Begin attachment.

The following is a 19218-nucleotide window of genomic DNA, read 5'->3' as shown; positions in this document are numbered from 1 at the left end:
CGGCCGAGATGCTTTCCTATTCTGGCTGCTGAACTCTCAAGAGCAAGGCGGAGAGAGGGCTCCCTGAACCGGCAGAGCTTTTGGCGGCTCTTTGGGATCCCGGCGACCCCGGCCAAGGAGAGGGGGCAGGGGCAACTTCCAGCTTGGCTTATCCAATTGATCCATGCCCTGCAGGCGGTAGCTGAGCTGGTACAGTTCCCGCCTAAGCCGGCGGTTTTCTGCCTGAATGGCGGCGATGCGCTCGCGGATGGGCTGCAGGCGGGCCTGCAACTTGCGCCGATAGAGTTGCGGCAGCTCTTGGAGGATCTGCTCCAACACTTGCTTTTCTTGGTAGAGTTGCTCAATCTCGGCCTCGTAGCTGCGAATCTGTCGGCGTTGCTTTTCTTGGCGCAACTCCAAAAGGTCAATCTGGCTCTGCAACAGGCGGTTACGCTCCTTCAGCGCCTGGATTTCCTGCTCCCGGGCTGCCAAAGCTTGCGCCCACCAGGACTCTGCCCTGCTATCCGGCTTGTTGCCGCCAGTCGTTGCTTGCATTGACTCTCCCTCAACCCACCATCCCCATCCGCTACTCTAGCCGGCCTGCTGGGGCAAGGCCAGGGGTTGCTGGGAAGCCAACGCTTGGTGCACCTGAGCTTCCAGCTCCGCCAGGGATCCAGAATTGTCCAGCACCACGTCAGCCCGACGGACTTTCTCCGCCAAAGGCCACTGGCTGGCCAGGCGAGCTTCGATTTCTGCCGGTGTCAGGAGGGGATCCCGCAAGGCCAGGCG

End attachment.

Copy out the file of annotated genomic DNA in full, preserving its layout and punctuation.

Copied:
The following is a 19218-nucleotide window of genomic DNA, read 5'->3' as shown; positions in this document are numbered from 1 at the left end:
CGGCCGAGATGCTTTCCTATTCTGGCTGCTGAACTCTCAAGAGCAAGGCGGAGAGAGGGCTCCCTGAACCGGCAGAGCTTTTGGCGGCTCTTTGGGATCCCGGCGACCCCGGCCAAGGAGAGGGGGCAGGGGCAACTTCCAGCTTGGCTTATCCAATTGATCCATGCCCTGCAGGCGGTAGCTGAGCTGGTACAGTTCCCGCCTAAGCCGGCGGTTTTCTGCCTGAATGGCGGCGATGCGCTCGCGGATGGGCTGCAGGCGGGCCTGCAACTTGCGCCGATAGAGTTGCGGCAGCTCTTGGAGGATCTGCTCCAACACTTGCTTTTCTTGGTAGAGTTGCTCAATCTCGGCCTCGTAGCTGCGAATCTGTCGGCGTTGCTTTTCTTGGCGCAACTCCAAAAGGTCAATCTGGCTCTGCAACAGGCGGTTACGCTCCTTCAGCGCCTGGATTTCCTGCTCCCGGGCTGCCAAAGCTTGCGCCCACCAGGACTCTGCCCTGCTATCCGGCTTGTTGCCGCCAGTCGTTGCTTGCATTGACTCTCCCTCAACCCACCATCCCCATCCGCTACTCTAGCCGGCCTGCTGGGGCAAGGCCAGGGGTTGCTGGGAAGCCAACGCTTGGTGCACCTGAGCTTCCAGCTCCGCCAGGGATCCAGAATTGTCCAGCACCACGTCAGCCCGACGGACTTTCTCCGCCAAAGGCCACTGGCTGGCCAGGCGAGCTTCGATTTCTGCCGGTGTCAGGAGGGGATCCCGCAAGGCCAGGCG